P.S. I am taking the liberty of enclosing my wristwatch which you may keep in your possession for the duration of the conflict. I did not observe whether you were wearing one during our brief assocition, but this one is extremely water-proof and shock-proof as well as having many other virtues among which one can tell as what velocity one is walking if one wishes. I am quite certain that you will use it to greater advantage in these difficult days than I ever can and that you will accept it as a lucky talisman.
The narrator knows the meaning of the watch, which belonged to Esmé’s father. He recovers enough (this we know from the beginning of the story) to return to his wife and begin his life anew.
I can imagine Esmé Eleanor 12 years from now as an alert, curious, and gregarious girl (“gregarious” is a word that fascinates the fictional Esmé). I see her, like Salinger’s heroine, wearing a Campbell tartan dress and being sensitive to people in distress (as her father was at a very early age). She will reach out to lonely souls. I pray that she won’t be forced to grow up too fast, even though I’m aware that tragedy happens and that Toby was wrestling with the death of an older brother when he was just 16.
Since I’m predicting destiny through names, let me turn next to my other grandchild, Alban Lee Bates, born four and a half months ago. I can think of two literary precedents, Goneril’s husband Albany in King Lear and William Blake’s Albion. I don’t like what I see in the first one, even though Albany is a good man. He is principled (I like that part), but ineffective, unable to stand up to his vicious wife. At one point she questions his manhood, and at the end of the play, when he is the logical figure to step up and restore order, he instead decides to retire from kingship. Neither of his parents are anything like this.
So I think Alban’s literary predecessor must be Blake’s Albion. Albion functions as an ancient word for Britain (because of St. Alban, a pagan who became its first Christian saint) and uses Albion as a symbol for universal man.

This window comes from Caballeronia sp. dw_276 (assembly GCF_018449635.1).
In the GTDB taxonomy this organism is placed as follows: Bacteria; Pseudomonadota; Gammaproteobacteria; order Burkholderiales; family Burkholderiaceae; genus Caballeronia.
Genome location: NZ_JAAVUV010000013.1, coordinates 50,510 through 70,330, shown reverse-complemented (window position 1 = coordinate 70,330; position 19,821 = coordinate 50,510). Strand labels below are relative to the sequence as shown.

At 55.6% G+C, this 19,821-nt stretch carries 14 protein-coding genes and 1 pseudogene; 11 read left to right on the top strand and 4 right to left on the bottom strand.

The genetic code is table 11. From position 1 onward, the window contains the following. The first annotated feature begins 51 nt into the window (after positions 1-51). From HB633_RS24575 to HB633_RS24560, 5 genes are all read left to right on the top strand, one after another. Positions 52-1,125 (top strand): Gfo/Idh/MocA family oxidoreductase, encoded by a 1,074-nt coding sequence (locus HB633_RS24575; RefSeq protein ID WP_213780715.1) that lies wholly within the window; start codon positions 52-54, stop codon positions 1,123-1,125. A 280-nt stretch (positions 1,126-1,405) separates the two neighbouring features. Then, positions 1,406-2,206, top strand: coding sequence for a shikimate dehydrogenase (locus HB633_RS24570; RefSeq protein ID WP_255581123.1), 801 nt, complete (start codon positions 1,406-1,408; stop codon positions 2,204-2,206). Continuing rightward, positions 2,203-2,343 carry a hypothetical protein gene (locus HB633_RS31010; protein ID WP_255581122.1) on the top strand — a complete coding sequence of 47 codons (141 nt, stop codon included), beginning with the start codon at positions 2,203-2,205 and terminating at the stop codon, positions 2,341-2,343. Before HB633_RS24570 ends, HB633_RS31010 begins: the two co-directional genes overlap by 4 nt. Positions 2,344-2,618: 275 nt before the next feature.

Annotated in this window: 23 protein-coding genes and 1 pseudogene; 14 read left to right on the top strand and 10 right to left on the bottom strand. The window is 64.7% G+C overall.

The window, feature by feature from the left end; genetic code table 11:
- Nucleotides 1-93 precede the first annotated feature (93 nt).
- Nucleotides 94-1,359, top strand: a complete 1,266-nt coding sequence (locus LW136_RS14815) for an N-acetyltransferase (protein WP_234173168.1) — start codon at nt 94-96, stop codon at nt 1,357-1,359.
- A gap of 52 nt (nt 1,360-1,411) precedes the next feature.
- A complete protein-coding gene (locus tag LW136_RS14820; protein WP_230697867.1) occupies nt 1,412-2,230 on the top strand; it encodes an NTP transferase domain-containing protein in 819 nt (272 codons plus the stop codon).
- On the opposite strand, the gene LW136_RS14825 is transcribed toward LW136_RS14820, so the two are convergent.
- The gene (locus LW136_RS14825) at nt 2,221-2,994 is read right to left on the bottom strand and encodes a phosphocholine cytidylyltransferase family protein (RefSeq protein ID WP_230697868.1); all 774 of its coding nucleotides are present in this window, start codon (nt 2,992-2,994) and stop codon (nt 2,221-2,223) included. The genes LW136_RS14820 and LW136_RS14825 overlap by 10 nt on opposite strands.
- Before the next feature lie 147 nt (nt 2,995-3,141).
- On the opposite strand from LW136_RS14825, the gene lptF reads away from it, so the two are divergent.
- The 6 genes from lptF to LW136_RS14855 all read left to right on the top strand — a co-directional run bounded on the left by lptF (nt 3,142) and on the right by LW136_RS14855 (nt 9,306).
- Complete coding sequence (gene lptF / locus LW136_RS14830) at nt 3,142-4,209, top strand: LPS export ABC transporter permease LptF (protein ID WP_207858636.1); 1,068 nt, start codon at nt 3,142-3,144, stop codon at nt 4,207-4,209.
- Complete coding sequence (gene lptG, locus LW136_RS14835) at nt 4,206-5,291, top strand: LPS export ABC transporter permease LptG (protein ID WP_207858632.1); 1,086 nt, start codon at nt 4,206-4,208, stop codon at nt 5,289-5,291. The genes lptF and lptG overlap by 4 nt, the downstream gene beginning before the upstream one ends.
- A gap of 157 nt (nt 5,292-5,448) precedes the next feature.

In Blake’s unfinished The Four Zoas: The Torments of Love & Jealousy in The Death and Judgment of Albion the Ancient Man, Albion is primeval man who, with the fall, is divided into the four “zoas”: Tharmas (instinct and power), Urizen (intellect), Luvah (emotion and passion), and Urthona or Los (imagination, inspiration and wisdom). Divided, these attributes can become destructive. Only by combining them all can a positive new order emerge, an order (to situate Blake historically) that is not riven by repressive religion and monarchy, bloody revolutionary passions, and soulless Enlightenment science. The vision of Albion restored is captured in the Blake poem that functions as Britain’s unofficial national anthem–there was a time when men walked with God in England’s Edenic mountains and pastures:
And did those feet in ancient time.
Walk upon England’s mountains green:
And was the holy Lamb of God,
On England’s pleasant pastures seen!
And did the Countenance Divine,
Shine forth upon our clouded hills?
And was Jerusalem builded here,
Among those dark Satanic Mills?
Bring me my Bow of burning gold;
Bring me my Arrows of desire:
Bring me my Spear: O clouds unfold!
Bring me my Chariot of fire!
I will not cease from Mental Fight,
Nor shall my Sword sleep in my hand:
Till we have built Jerusalem,
In England’s green & pleasant Land.
So little Alban is named after an aspirational ideal: by combining a good body, a good mind, healthy emotions, and spiritual vision, he represents the promise of a new Jerusalem. Looking at my new grandson, all futures seem possible.
As I think further about the names of my two grandchildren, they flow logically out of their fathers. Darien, who owes his name to one of the great Romantic poets, is my lofty dreamer and I can see him raising a visionary striver. Tobias, like Toby Shandy, is my grounded, loving man, and I have no doubt that he will raise a grounded, loving daughter.
Name your children well and they will pass the gift on to their own children.